Shooting at baskets is fun, and coach will usually give you a good workout, but basketball without your opponent trying to block the game isn’t that realistic.
I wanted a way to tell you where the opponents are located without requiring headphones or earbuds. Many people have told me that they prefer not to use headphones while playing the games. I only require headphones when a precise orientation is needed, such as Blindfold Racer, Blindfold Breakout or Blindfold Hopper.
I explored a new method of giving information: pointing the phone to detect something. When you point the phone left, right or straight ahead, and it makes a sound if there is an opponent in that direction. If he is one step away, you hear 3 sneaker squeaks. If the he is two steps away, you hear one sneaker squeak.
In Blindfold Basketball, when an opponent is only one step away, he’ll block your shot.
That method worked out well, but people wanted this information also as they moved. Each time you take a step in any direction as well, you’ll hear the sneaker squeaks if there are players to your immediate right, left or straight ahead. The game also tells you who is in that position; I use names of well-known basketball players.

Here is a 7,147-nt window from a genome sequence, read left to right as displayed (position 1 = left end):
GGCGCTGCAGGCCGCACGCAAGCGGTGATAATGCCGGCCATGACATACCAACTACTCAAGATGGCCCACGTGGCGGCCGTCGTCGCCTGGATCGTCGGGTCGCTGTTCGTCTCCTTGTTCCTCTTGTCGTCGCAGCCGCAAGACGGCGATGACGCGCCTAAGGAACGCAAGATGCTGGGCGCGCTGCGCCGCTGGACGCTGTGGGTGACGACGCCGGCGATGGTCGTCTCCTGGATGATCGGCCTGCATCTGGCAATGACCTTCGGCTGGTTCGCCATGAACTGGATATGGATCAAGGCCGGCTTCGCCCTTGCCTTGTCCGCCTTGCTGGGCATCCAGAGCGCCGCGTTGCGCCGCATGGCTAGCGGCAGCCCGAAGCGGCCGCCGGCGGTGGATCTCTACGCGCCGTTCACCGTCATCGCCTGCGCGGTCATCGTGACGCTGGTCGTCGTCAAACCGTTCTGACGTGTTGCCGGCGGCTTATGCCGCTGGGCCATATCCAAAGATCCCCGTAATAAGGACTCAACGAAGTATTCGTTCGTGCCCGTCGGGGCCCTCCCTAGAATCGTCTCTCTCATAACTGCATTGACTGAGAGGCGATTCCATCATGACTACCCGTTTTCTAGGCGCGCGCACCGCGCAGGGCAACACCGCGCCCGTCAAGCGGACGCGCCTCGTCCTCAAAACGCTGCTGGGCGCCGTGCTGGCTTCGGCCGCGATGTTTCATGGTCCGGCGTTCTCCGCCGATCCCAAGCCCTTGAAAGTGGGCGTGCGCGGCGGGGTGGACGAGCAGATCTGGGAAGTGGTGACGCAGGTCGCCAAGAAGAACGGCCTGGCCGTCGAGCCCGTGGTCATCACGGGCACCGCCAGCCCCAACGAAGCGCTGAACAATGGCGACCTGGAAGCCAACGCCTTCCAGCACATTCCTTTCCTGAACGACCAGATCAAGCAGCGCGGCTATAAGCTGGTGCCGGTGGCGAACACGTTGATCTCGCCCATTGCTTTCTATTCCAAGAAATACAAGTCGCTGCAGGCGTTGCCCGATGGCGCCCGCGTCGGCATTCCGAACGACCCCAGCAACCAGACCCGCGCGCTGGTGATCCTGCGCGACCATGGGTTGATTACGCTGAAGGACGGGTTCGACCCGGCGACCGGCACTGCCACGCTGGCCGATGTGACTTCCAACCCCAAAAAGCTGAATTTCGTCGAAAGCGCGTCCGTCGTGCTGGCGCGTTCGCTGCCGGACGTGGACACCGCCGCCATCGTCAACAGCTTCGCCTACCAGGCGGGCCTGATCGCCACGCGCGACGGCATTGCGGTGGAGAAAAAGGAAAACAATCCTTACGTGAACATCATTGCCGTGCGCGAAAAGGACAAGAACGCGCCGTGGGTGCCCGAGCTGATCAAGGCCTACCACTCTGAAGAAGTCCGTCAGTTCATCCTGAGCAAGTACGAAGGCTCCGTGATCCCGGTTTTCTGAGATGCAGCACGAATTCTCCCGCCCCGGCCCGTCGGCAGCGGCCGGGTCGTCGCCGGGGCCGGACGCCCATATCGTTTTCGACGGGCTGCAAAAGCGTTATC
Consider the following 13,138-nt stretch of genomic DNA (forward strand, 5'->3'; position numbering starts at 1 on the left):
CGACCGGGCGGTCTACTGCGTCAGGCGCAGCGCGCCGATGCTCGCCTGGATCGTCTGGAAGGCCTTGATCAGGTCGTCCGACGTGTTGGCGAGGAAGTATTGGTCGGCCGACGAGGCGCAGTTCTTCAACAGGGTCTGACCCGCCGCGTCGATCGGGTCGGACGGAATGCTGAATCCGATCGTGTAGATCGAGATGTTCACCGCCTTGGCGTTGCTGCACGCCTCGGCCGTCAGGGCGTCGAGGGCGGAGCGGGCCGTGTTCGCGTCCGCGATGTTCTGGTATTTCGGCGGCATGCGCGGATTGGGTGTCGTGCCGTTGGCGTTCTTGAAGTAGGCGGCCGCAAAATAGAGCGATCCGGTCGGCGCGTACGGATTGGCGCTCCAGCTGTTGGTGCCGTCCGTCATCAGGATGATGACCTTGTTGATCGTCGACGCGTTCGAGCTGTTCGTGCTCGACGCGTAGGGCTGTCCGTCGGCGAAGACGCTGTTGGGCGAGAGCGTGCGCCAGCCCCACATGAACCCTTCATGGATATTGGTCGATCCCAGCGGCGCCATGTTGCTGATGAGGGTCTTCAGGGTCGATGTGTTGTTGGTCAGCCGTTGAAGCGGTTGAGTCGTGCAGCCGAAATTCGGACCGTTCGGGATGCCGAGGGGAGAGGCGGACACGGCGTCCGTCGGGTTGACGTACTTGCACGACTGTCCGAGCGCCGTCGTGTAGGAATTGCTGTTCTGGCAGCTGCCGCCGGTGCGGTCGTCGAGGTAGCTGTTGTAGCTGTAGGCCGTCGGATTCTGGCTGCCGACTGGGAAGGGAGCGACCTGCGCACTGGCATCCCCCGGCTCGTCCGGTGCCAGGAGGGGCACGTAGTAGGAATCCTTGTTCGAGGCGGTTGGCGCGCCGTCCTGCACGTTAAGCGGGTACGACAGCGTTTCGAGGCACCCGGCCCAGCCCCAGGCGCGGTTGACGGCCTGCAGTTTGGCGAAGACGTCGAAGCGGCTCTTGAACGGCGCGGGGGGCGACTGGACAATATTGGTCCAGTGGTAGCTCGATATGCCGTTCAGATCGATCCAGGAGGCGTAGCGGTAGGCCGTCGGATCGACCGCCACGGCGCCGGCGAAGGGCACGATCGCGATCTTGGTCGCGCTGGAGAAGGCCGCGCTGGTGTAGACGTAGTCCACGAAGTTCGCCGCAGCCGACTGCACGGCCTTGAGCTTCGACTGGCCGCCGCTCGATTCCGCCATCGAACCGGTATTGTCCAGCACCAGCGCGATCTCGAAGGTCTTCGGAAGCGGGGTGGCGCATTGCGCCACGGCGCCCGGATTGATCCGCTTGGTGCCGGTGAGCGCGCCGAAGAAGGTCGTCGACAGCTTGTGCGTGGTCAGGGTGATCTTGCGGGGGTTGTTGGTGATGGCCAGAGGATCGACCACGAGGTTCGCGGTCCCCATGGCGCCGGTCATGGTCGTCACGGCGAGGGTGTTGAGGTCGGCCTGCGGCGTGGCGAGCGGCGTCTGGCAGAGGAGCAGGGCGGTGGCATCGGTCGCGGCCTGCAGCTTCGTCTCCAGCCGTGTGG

Now that you know where the opponents are, it was time to build several games based on them trying to block you. In the easiest game in this series, 10 opponents are positioned on the court, and none of them move. In the next game, 10 opponents are positioned on the court, but they change to other positions as you move from level to level.
I created a harder level where opponents randomly move slowly on the court. Each time you move, several of the opponents will move one step; sometimes towards you, sometimes away from you.
The hardest level uses smart opponents. In the first version I built, all of the opponents would move one step towards you; their goal was to always be one step away from you. When you play that, it’s like the opponents are building a defensive wall around your position, so your shot will always be blocked. That made the game impossible to win.
I tried moving only the nearest two players closer to you each time, but it was also too difficult. Within 5 turns, two players had you blocked in. I tried moving only the nearest player, and that was almost playable. However, once your opponent got close, he would follow your every move, and within 8 steps, you were completely blocked.
What finally made the game fair is to have one one opponent get close, but never more than two steps away. They won’t intentionally block you, but if you dribble one step closer to them, you shot is blocked.